A thought kept nagging at me as I moved through the rough, steep terrain. These were shit orders, and the Service seemed to bother less and less at convincing me otherwise. I was stuck out here in the middle of the night, a lone agent essentially, totally blind and tasked with staying unnoticed, keeping a detailed report, and not using lethal force unless absolutely necessary.

There was really only one reason they had sent me out here. I was a guinea pig. Or worse… bait.

My radio’s crypto break sparked into my ears. “SAB, PA Field 4.”

“PA Field 4, SAB,” I answered back.

“We’re going to need you to check in every ten minutes.”

“That wasn’t in the preop. Has anything changed?”

“No. It was passed down from OPS.”

“OPS herself? Not duty OPS?”

“OPS herself.”

“Uh, roger that.” I could feel my nerves standing on end. The folks at Washington D.C. were involved. Christ… why was I out here alone?

Returning to the field offices after an operation always started with the same routine: a complete quarantine from human contact for no less than two days. During the quarantine I would be subject to complete physiological, radiological, and psychological testing typically conducted by a team who barred themselves from me via HAZMAT PPE. They’d shoot me up with countless preventative antibiotic cocktails and put me on a new vaccination schedule to take place over the next month.

I thought I understood fully why the precautions were taken. But now, out here, walking along a deer trail on the steep edge of a mountainside, I realized that the precautions weren’t just for safety – it was good old fashioned data collection. And out here, well, I was a net. A net meant to absorb any and all effects of our specimens. And that might be the only reason I was sent here.

But I kept walking. Deeper and deeper into the dark.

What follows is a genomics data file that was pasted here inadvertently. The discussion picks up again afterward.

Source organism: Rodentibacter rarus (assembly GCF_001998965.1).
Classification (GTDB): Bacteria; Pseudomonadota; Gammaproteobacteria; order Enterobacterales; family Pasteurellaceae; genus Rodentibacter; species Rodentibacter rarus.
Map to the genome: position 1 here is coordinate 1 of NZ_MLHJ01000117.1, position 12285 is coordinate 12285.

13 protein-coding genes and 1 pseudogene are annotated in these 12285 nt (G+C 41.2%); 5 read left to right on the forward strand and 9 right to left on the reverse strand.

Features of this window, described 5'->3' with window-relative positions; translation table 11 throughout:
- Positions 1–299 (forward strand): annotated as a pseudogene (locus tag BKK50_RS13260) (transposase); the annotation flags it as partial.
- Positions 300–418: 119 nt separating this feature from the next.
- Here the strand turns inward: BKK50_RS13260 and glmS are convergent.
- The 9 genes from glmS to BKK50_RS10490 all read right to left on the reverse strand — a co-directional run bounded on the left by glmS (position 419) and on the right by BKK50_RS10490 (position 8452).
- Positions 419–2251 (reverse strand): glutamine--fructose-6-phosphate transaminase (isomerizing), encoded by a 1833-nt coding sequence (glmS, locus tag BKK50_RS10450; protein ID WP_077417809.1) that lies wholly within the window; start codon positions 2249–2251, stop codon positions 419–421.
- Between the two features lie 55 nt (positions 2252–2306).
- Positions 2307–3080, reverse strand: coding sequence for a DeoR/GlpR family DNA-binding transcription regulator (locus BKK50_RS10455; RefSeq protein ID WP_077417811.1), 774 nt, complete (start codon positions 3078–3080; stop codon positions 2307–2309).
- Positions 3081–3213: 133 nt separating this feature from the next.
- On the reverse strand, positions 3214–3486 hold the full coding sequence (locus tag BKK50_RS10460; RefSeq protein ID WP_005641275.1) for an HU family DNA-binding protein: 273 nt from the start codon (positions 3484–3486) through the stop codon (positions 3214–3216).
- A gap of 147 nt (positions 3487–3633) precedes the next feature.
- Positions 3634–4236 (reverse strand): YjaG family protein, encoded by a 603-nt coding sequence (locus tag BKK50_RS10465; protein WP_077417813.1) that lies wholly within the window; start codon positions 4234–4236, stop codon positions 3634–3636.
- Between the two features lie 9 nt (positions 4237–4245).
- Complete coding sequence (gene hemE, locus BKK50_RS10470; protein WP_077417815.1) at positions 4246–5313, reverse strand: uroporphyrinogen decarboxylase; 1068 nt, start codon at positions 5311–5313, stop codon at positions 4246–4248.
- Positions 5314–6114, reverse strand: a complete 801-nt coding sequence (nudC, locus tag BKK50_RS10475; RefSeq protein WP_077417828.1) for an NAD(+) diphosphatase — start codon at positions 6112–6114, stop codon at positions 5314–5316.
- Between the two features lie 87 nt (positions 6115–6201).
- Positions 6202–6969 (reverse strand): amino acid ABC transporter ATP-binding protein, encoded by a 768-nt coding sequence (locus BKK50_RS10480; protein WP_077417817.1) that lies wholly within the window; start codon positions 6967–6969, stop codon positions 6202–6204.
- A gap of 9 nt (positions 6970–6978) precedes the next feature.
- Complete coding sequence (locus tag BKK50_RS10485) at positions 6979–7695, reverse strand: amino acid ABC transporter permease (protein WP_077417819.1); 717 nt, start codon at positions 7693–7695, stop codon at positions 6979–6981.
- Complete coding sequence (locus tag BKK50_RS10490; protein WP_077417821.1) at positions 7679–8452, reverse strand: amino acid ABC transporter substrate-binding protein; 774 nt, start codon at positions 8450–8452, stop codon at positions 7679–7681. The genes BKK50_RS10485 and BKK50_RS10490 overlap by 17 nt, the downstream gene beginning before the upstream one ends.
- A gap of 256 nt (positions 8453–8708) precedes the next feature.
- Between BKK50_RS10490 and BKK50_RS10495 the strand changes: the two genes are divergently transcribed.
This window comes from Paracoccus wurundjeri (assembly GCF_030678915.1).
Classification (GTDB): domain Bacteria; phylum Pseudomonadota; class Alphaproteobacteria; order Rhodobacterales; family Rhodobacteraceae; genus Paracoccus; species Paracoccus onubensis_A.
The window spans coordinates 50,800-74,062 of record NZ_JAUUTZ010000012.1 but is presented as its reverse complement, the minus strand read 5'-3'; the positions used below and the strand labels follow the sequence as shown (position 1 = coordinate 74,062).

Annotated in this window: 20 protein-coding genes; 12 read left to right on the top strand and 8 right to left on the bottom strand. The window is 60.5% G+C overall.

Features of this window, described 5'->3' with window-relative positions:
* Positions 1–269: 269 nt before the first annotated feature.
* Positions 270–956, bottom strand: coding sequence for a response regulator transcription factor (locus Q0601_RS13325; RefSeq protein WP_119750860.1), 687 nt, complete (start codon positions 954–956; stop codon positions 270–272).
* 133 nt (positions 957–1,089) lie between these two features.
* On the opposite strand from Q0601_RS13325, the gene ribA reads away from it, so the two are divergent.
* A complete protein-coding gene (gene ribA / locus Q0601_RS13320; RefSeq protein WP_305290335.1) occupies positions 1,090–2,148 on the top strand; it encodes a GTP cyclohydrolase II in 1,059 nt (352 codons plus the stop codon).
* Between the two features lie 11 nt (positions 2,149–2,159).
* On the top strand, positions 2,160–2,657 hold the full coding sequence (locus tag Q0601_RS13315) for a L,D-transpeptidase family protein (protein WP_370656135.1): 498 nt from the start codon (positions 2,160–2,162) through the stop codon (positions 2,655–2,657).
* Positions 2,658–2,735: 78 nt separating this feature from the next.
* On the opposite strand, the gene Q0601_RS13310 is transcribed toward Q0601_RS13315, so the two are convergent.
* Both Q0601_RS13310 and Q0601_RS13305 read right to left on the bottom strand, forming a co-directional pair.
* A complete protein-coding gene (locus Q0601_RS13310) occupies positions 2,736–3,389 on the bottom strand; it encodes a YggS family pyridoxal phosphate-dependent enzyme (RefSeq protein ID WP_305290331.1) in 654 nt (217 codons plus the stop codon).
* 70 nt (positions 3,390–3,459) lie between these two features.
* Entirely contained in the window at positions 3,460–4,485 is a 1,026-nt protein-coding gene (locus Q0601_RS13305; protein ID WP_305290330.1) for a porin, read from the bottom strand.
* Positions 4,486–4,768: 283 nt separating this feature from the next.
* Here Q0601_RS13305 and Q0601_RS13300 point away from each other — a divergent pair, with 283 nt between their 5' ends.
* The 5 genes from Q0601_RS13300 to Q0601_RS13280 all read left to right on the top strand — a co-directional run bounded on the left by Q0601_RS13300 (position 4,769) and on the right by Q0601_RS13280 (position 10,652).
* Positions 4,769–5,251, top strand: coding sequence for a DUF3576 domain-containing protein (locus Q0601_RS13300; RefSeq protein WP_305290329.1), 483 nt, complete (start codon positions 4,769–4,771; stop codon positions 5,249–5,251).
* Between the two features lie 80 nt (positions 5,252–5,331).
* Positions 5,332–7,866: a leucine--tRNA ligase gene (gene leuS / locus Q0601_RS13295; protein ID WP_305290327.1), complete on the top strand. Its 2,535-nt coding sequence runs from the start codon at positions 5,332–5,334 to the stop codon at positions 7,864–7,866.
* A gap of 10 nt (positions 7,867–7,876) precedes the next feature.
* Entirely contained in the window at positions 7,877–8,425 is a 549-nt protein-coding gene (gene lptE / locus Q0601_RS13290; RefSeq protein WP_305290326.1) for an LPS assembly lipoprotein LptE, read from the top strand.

The radio’s crypto break ripped me out of contemplation.

“SAB, PA Field 4. Check in, please.”

“Yeah. I’m here.”

“We need to know how you’re feeling.”

“Uh… Fine.”

“Stress? Anxiety?”

“I don’t know,” I said. “Nothing abnormal, considering the circumstances. One out of five, I guess.”

The operator didn’t answer. Minutes past. I felt rain begin to patter on my jacket. Droplets appeared and disappeared through the red beam of my headlamp as I kept moving.

“Southwest, southwest, southwest,” the operator said. His tone was urgent and immediately I felt my muscles shock into action. I dropped to one knee and readied the rifle on my shoulder. With my free arm, I brought my wrist-strapped compass beneath my headlamp’s red light.

“Bearing… uh… 2-3-2. 2-3-2, from your position. Moving west,” said the operator. “Confirm visual.”

I repositioned myself to face the bearing. I was facing almost perpendicular to the hillside. I flipped off the red headlamp and began scanning through the night vision scope.

I heard it before I saw it. Tree limbs bending and crashing. Something tearing through the growth at the bottom of the valley. Something huge.

Following the sound… there it was. It was the largest Peripheral creature I had ever seen. It would have been almost… monolithic, if it had not been moving at such a speed through the valley’s canopy. As far as I could tell, it wasn’t touching the ground. Simply… moving through the trees. Propelled by long, arachnid-like legs. Making out a silhouette was impossible in the darkness… but Christ, it was larger than a school bus. And its legs seemed countless, each one as long as the Douglas fir tree trunks it swam through.

“Do you have a visual?” the operator demanded.

I fumbled with the PTT button. “Uh – yes, yes, shit, I fuckin’ see it. Peripheral spotted, bearing 2-4-1 now, it’s moving west and away from me. Moving… I don’t know, twenty miles per hour. Hold on, I’m deploying the Skunk.” I dropped the rifle and flipped my headlamp back on. I shrugged off my backpack and retrieved the 40mm launcher. Setting it on the rock beside me, I dug into the backpack again and found a can-sized metal cylinder. I broke open the launcher, loaded the cylinder, closed the launcher, and aimed for the bottom of the hillside below me.

Part of me wanted the thing to run off, to escape. The rest of me wanted a chance to study it. To prove I wasn’t just some useless guinea pig. Still… I could have aimed the damn thing a bit farther.

I pulled the trigger and still wasn’t quite prepared for the loud pop as the projectile vanished into the darkness. On impact, I could almost immediately smell the lab-concocted plethora of decay and rot, despite the device having landed around 400 feet away at the trough of the valley. I inserted nose plugs and slipped on a basic filtered mask before it got unbearable. As the device pumped out its hellish gas, I shouldered the rifle again and began scanning for the Peripheral.